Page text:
Search Images Maps Play YouTube News Gmail Drive More »
Sign in
Screen reader users: click this link for accessible mode. Accessible mode has the same essential features but works better with your reader.

Patents

  1. Advanced Patent Search
Publication numberUS3521588 A
Publication typeGrant
Publication dateJul 21, 1970
Filing dateNov 20, 1968
Priority dateNov 20, 1968
Publication numberUS 3521588 A, US 3521588A, US-A-3521588, US3521588 A, US3521588A
InventorsAtlas Gerald D
Original AssigneeAtlas Gerald D
Export CitationBiBTeX, EndNote, RefMan
External Links: USPTO, USPTO Assignment, Espacenet
Movable floating boat anchorage
US 3521588 A
Abstract  available in
Images(2)
Previous page
Next page
Claims  available in
Description  (OCR text may contain errors)

July-21, 1970 G. o. ATLAS MOVABLE FLOATING BOAT ANCHORAGE Filed Nov. 20, 1968 2 Sheets-Sheet 1 July 21, 1970 s. o. ATLAS MOVABLE FLOATING BOAT ANCHORAGE 2 Shets-Sheet 2 Filed Nov. 20, 1968 INVENZ'OK 'aleflwl lms 1: Trams "United States Patent 3,521,588 MOVABLE FLOATING BOAT ANCHORAGE Gerald D. Atlas, 2940 W. Balmoral, Chicago, Ill. 60625 Filed Nov. 20, 1968, Ser. No. 777,349 Int. Cl. B6311 35/00 U.S. Cl. 114-5 9 Claims ABSTRACT OF THE DISCLOSURE A movable floating boat anchorage of modular con struction for a multiplicity of boats, the modules of such anchorage providing therebetween individual boat slips. The corresponding inner end portions of the modules have substantially identical configuration in plan view and in side-by-side abutment with respect to each other to permit various arrangements of the modules, i.e., with the modules defining a circular anchorage in plan view or of longitudinal formation or other forms and arrangements as conditions may require.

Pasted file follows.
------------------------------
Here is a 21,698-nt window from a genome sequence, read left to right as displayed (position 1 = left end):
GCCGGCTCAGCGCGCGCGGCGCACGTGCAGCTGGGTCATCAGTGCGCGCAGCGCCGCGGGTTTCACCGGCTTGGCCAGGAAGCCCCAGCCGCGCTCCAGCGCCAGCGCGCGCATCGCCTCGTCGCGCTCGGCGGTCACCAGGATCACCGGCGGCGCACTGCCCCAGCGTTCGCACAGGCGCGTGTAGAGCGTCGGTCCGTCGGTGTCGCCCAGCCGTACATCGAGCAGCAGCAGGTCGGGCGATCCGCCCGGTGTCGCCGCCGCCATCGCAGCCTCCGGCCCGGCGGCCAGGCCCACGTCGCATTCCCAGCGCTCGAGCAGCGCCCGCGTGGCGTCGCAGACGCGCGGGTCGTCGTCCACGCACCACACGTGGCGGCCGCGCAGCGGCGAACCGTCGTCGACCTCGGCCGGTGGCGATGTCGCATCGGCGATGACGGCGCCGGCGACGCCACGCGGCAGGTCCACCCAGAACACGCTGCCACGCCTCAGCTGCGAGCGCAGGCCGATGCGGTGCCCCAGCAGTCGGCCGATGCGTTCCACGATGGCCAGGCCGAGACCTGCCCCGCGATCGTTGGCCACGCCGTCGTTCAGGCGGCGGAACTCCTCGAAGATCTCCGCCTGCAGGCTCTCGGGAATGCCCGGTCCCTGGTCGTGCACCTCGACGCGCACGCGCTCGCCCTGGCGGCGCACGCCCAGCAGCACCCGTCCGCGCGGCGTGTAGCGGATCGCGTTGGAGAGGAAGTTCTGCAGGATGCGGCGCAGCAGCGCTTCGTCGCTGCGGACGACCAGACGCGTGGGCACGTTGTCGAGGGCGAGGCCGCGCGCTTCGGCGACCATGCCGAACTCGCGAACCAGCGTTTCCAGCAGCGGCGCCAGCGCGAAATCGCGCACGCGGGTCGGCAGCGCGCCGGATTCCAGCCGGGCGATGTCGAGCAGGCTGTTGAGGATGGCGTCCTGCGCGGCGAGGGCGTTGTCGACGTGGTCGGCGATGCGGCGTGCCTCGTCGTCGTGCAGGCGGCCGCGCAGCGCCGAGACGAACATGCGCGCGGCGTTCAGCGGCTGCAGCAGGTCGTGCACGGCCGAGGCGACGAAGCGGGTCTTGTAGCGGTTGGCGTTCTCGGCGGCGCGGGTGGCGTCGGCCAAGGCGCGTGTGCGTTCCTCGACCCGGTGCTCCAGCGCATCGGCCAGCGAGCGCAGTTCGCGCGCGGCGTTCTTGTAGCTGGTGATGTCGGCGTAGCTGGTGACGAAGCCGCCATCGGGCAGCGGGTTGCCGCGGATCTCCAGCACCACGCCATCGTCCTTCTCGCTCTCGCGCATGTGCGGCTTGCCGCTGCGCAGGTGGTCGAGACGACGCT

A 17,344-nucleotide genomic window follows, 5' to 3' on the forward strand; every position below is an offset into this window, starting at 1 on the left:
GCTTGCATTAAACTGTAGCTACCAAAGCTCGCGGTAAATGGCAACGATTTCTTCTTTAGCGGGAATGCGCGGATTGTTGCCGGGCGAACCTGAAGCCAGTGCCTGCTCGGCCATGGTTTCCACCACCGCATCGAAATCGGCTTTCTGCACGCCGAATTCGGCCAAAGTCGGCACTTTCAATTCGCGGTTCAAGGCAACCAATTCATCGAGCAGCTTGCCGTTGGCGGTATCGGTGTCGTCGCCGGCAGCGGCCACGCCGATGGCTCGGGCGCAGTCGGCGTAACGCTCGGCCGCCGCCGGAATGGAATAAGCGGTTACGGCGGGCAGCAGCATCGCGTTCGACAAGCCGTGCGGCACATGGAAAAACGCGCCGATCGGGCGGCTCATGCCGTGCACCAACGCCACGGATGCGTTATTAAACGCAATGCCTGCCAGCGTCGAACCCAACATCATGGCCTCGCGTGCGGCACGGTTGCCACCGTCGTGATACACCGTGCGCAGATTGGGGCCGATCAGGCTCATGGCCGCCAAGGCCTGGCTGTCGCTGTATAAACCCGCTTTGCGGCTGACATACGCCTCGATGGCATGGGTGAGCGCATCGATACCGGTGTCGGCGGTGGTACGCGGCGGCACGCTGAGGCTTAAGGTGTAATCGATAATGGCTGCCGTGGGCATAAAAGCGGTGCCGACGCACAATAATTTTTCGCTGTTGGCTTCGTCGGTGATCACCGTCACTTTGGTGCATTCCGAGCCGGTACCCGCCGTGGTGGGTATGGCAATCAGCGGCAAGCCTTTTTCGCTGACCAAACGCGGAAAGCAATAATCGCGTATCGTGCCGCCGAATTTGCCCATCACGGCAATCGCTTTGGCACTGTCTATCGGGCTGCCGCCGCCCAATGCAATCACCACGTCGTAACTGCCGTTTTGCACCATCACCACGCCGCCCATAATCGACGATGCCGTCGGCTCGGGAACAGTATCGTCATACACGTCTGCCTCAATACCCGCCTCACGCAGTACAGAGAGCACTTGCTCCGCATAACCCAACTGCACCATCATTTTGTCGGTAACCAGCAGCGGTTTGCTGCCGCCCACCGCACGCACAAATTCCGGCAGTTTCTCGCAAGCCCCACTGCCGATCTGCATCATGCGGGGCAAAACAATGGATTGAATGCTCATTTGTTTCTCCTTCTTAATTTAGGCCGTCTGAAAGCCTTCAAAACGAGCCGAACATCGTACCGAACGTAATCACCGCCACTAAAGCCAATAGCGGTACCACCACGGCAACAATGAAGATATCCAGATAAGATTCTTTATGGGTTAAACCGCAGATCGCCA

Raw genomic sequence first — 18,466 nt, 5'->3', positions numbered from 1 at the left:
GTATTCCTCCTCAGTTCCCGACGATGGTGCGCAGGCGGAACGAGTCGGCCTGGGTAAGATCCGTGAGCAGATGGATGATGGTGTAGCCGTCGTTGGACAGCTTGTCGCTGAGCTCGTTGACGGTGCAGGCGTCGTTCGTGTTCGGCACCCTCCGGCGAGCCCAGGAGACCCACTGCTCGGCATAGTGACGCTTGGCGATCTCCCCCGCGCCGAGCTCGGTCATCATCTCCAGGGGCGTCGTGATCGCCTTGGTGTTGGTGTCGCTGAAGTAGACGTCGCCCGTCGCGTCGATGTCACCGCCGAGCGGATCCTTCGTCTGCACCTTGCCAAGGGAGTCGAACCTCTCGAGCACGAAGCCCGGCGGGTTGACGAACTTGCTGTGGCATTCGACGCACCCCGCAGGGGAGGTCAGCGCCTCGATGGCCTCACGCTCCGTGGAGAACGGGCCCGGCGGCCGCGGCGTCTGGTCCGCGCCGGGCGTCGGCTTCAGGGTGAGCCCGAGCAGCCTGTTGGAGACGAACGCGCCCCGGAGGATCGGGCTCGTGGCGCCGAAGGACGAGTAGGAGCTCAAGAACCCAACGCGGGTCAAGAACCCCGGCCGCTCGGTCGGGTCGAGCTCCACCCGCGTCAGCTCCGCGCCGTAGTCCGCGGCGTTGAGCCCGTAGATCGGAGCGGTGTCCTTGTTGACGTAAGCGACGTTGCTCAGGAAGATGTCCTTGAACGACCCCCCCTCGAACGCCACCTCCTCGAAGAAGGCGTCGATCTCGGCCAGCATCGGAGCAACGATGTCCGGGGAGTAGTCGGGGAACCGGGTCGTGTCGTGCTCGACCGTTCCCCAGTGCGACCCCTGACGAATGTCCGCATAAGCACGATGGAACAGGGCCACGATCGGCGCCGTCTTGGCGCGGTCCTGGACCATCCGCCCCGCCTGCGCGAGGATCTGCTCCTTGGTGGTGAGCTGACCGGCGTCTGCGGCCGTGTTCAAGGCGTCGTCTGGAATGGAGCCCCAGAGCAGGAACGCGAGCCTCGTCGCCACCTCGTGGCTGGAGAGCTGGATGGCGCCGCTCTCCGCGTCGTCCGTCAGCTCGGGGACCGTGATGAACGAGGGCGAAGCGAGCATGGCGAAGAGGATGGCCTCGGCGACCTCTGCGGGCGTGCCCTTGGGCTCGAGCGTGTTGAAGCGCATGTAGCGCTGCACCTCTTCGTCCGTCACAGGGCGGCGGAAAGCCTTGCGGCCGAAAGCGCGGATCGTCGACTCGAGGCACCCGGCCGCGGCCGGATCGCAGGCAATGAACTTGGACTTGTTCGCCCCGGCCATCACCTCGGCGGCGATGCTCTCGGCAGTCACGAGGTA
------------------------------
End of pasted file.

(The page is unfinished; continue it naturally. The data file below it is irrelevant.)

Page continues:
SUMMARY OF THE INVENTION Multiple boat anchorages of the type hereinafter described and claimed are classified in Class 9, which pertains to boats and buoys.

The multiple floating boat anchorage of this invention provides modules of like construction and form secured together in a predetermined arrangement and including within their interior a suitable and effective buoyant material functioning to maintain the modules in floating condition with their top surface a predetermined distance above the water surface. Corresponding inner ends of the modules are of identical shape in plan view such, for example, hexagonal, to permit the modules to be placed with their inner end portions in side-by-side relation to divide the anchorage into a plurality of individual boat slips.

The invention consists in the novel combination and arrangement of parts to be hereinafter described and claimed. The invention will be best understood by reference to the accompanying drawings showing the preferred form of construction and in which:

FIG. 1 is a plan view of a multiple boat anchorage of modular construction embodied in the invention;

FIG. 2 is a sectional detailed view of one of the modules embodied in the invention;

FIG. 3 is a sectional detailed view taken substantially on line 3-3 of FIG. 2;

FIG. 4 is a sectional detailed view taken substantially on line 4-4 of FIG. 2;

FIG. 5 is a sectional detailed view taken on line 5-5 of FIG. 2;

FIG. 6 is a sectional detailed view taken substantially on line 6--6 of FIG. 2;

FIG. 7 is a fragmentary sectional detailed view of the end of each module as indicated on line 7-7 of FIG. 1;

FIG. 8 is a sectional detailed view taken on line 8--8 of FIG. 2;

FIG. 9 is a sectional detailed view taken substantially on line 9-9 of FIG. 2;

FIG. 10 is a sectional detailed view taken substantially on line 10-10 of FIG. 2;

FIG. 11 is a fragmentary detailed view taken substantially on line 1111 of FIG. 2;

FIG. 12 is a fragmentary detailed view of a turnbuckle construction embodied in the invention; and

FIG. 13 is a plan view of a multiple boat anchorage of modular construction, showing a modified arrangement of the modules.

In FIG. 1 the modules of the multiple boat anchorage ice are each indicated at 15. Each of such modules are of substantially the same construction and shape. The descrip tion to follow with respect to one module will be applicable to all of the modules making up the boat anchorage.

In this connection each module comprises a frame 16 which defines the shape of the module. Each frame comprises substantially L shaped bars 17 of light metal construction, and which bars when assembled together define the frame of the module as comprising an outer end portion 18 and an inner end portion 19. The frame bars 17 are reinforced by cross bars 17.